I wrote a bit earlier about the limitations of Eckhart Tolle, so I thought I’d follow it up with my take on Anthony Robbins.
Tony Robbins has been an awesome “access point” for many people into the world of personal development. He’s a guy you know loves you even if you’ve never met him. You feel his passion radiating through his books’ pages, and if that weren’t convincing enough, his stage presence absolutely electrifies you.
What’s more, he has that special speaker’s quality that Eckhart Tolle and Wayne Dyer lack, making you feel very uncomfortable to listen to him if you’re not taking action. You can be listening to Personal Power, and if you didn’t do your assignment from the night before, he’ll call you out on it. In the end, you can physically keep listening, but you know you’re just being a coward and that the blame lies on you.
Even better? He gives you techniques to actually get shit done. He shuns “will power,” and thinks it’s ridiculous to expect yourself to do something you don’t have a real passion or motivation to do. Instead he works with the “leverage” principle, discussed at length in Personal Power, Get the Edge, and Awaken the Giant Within.
This concept, labeled Neuro-Associative Conditioning System, works based on the pain/pleasure duality. The premise is all of us are motivated by two forces, your aversion to pain and your attachment to pleasure. If your room is a mess, it’s because you associate more pain than pleasure to cleaning it. Or maybe you have pleasure living in a mess, and not enough pain about the disaster area in your apartment.
Tony Robbins has a lot of cool ideas, but the basis of his system is making life feel bad enough to change it, or making your goal feel sweet enough to keep pursuing it.
A favorite exercise of Robbins is the “Dickens Pattern,” based on the three ghosts of the story “A Christmas Carol.” Suppose you’re 30 pounds overweight. You look at your past and see how much the extra weight has sabotaged your health, relationships, and happiness. You make yourself feel awful. Then you look at the present and look at everything that sucks about your life because you’re fat. Then you look at the future, maybe 5 years later, 10 years later, or even 50 years later, and see what a miserable waste of life you’ve been because you’re a fat mess.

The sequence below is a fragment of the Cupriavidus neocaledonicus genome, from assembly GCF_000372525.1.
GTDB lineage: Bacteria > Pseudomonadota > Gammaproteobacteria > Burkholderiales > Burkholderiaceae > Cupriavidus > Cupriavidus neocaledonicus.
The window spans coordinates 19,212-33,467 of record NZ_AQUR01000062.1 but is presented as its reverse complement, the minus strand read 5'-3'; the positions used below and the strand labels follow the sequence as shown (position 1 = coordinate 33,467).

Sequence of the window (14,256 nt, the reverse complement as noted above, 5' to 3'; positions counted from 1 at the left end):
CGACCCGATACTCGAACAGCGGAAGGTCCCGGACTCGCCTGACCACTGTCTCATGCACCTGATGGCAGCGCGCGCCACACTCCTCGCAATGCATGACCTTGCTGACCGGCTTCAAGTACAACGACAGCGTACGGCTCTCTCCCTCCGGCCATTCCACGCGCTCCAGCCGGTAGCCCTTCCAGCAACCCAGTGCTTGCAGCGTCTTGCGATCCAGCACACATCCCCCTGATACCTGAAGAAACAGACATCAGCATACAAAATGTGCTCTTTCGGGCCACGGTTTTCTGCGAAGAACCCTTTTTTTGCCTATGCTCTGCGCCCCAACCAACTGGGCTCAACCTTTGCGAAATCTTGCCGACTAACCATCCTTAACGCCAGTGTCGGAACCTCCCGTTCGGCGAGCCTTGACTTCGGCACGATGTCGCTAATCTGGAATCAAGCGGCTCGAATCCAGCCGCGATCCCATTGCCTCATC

When you finally open your eyes, you’re suddenly all guns blazing as you throw the ice cream out of your house and lock yourself in the gym.
While Robbins’ ability to inspire action has always amazed me, something never quite felt right about using the pain principle so directly. Increasing your pain felt intuitively wrong, but I could never justify why until now.
It wasn’t until I discovered the more holistic spiritual methods of EFT, Sedona Method, and the Release Technique that I realized that avoiding pain and striving for pleasure actually create more problems than they solve.
You don’t solve an unhealthy set of attachments and aversions by adding more to the pile. The only way to correct the imbalance is to eliminate the ones that don’t suit you. I’d even go as far to say that it’s near impossible to go overboard with letting go of your pain/pleasure drivers.
Let’s look at the messy room example. For my whole life, I’ve lived in a mess, cleaning only when guests arrive. With Tony’s help, I fantasized about how much more popular and happy I’d be if I had a clean room. I also imagined how embarrassed I’d be to have a date drop by unexpectedly and be disgusted by the piles of dirty dishes.
Did this help? Just for a little while.
Under Hale Dwoskin’s guidance, I let go of my attachments/aversions to not only having a dirty room, but having a clean room as well.
This means I let go of the pleasure associated with a clean room, as well as the pain. Then I let go of the pleasure of a dirty room, as well as the pain.
Letting go of these neuro-associations made life a lot easier. Now my room practically cleans itself. It’s natural to clean up after yourself, and you only have resistance if you have built up a ton of junk in your mind.
Now how about long term goals like weightloss and wealth?
While applying Tony’s principles can get you far in terms of dieting and working hard, I think they cause you to miss a lot of shortcuts and easy opportunities. It puts emphasis on taking big efforts to get things done, and not so much on just going with the flow to allow what comes. I don’t think an analysis has been done of the cumulative net worths of Tony’s customers vs. Larry Crane and Hale’s, but from the testimonials I’ve seen and heard, I think the Sedona/Release Technique customers are making a lot more money and with a lot less struggle.
Aside from what I’ve just mentioned, I think that the outcome dependence of Tony Robbins’ work really creates barriers to enjoying life and having fun with the process. You’ve committed your life to being painfully incomplete unless you get your goal, so how else can you feel?
The idea that you won’t take proper action unless you feel bad is a myth. You’re not fat because you love cheesy puffs. You’re fat because you are resisting your natural state of health. Maybe you do have pain associated with dieting, and pleasure associated with overeating. However, instead of counterbalancing it with more unhealthy feelings, why not get rid of the problematic states to begin with? You may find this hard to believe, but with a clear emotional slate, a red delicious apple is a heck of a lot more satisfying than a chocolate chip cookie.
Your natural state is rich, happy, successful, and healthy. Whatever Tony has helped you with, he can’t get you the rest of the way.
Consider the other options available.